Transitioning to a zero-waste or low-impact lifestyle all at once might seem daunting. Eliminating all your plastic? But you need it, you’re probably thinking! So many of the household kitchen things you use on the regular might feel necessary and therefore impossible to get rid of. But that’s just history and habit talking: There is an eco-friendlier swap for nearly everything in your kitchen as is.
Are you ready to start swapping things out? It does not have to be a daunting task. In fact, small changes make the biggest impact; by gradually transitioning your kitchen one zero-waste swap at a time, your cooking and eating space will be more earth-friendly than it has ever been… And in a short amount of time!
Ready to start making your kitchen fit in with a low-impact lifestyle? Keep reading for five changes to make your kitchen more zero waste!
Embrace silicone sponges
Get ready to be so grossed out by dirty-sponge statistics that you never touch a synthetic sponge again. Kitchen sponges hold the second highest load of coliform bacteria in the house; the award for highest load goes to the drain trap. (Yuck!) Coliform bacteria is mostly harmless but it often signifies the presence of disease-causing organisms. Traditional synthetic sponges — made of cellulose from wood pulp, sodium sulphate, hemp fiber, chemical softeners, bleach, and dye—can house pathogenic bacterias like Staphylococcus and Salmonella. (Again, yuck!)
In addition to silicone sponges being more environmentally friendly, they are also a healthier alternative in the threat of pathogens; this is because silicone sponges are non-porous, which gives them less space to hold onto germs. They don’t get smelly like traditional sponges and they have a shelf-life of about a year. You can also use a silicone sponge to scrub down a potato, mushroom, or other vegetable, therefore cutting back on kitchen supplies. (Who needs a designated vegetable scrubber anyway? Just use a silicone sponge!) To clean, just throw it in the dishwasher.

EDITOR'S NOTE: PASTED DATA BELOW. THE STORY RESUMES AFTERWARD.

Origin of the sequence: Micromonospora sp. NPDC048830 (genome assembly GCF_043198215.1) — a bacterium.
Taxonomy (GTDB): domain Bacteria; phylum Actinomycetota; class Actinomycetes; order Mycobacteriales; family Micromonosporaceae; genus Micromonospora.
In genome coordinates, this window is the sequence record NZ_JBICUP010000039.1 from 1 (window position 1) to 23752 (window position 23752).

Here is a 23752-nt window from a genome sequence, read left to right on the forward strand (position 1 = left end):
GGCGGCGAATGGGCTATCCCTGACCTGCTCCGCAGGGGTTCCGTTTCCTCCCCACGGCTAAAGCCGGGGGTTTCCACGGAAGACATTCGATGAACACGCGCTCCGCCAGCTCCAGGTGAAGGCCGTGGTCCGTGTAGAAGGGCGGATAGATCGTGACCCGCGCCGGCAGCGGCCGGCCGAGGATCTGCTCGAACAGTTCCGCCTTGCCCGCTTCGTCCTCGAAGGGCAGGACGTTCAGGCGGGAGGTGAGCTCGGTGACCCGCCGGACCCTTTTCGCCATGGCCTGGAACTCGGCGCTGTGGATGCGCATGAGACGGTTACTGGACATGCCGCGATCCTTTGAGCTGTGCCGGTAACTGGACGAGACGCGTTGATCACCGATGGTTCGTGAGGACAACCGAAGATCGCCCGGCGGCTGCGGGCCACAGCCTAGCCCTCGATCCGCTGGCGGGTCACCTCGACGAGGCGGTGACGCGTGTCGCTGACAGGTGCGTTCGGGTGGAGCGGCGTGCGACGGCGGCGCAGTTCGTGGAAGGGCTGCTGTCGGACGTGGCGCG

Invest in glass jars
The more glass jars you have laying around the house the better. Whether you choose mason, Weck, or some other brand, glass jars come in handy for so many uses. You can refill a jar with castile soap (bought in bulk) for doing dishes by hand or fill them with things like seeds, pasta, and rice at the grocery store’s bulk section. Glass jars are great for displaying foods in the pantry or for keeping herbs fresh in the fridge (fill with a smidge of water).
You can also use glass jars to take foods to-go — whether it’s a mason jar salad or overnight oats, jars are a low impact go-to especially when you’re on the go.
Ditch the plastic baggies
Plastic sandwich baggies are just another unnecessary type of single-use plastic. With stores like Kroger and IKEA vowing to eliminate single-use plastic bags, it only makes sense we treat sandwich baggies similarly. After all, there are 46,000 pieces of plastic in every square mile of ocean. Instead of packing to-go snacks or leftovers in single-use sandwich baggies, opt for a silicone option.
Stasher bags are reusable silicone bags that come in all colors and sizes and can be cooked on the stove or thrown in the freezer. Zip Top is another great, resealable, silicone option for those looking for storage that’s food grade and microwave-safe. If silicone is not your thing, try to swap sandwich baggies for other modicums of storage like the aforementioned glass jar.
Swap out tin foil and saran wrap
Ready to fall in love with beeswax? Beeswax wrap is an eco-friendly alternative to tinfoil, aluminum foil, and saran wrap. The natural warmth of your hands activates the beeswax, getting it sticky enough to self-adhere to fruit, vegetables, or cover the tops of bowls or plates. Beeswax wrap — usually made from additional ingredients like organic cotton, tree resin, and organic jojoba oil — is reusable for up to a year. Use it to cover up leftover dishes stored away in the fridge, to wrap up a to-go snack (like some nuts, a piece of fruit, or a handful of granola or cereal), or a piece of cheese. To clean, rinse with cold water and a pump of dish soap.
Buy in bulk
Buying in bulk as often as possible is one of the great keys to transitioning a kitchen to zero waste. Not just with food either; buying in bulk can mean a package of 20 glass-lock containers, jars for storage, or the largest portion of Castile soap at Target. Castile soap is an excellent low impact find as you can use it for so many things: laundry, dish soap, hand soap, shampoo, conditioner, shower scrub, toothpaste, vegetable wash, pet wash, and more. Buying liquids in bulk whenever possible is another low impact staple; the biggest portion of vinegar, olive oil, and castor oil is definitely something you want to keep under your kitchen sink. Vinegars and Castile soap make great DIY disinfectant so you’ll cut out a lot of unnecessary and chemical-ridden cleaning supplies by going for the XL container.
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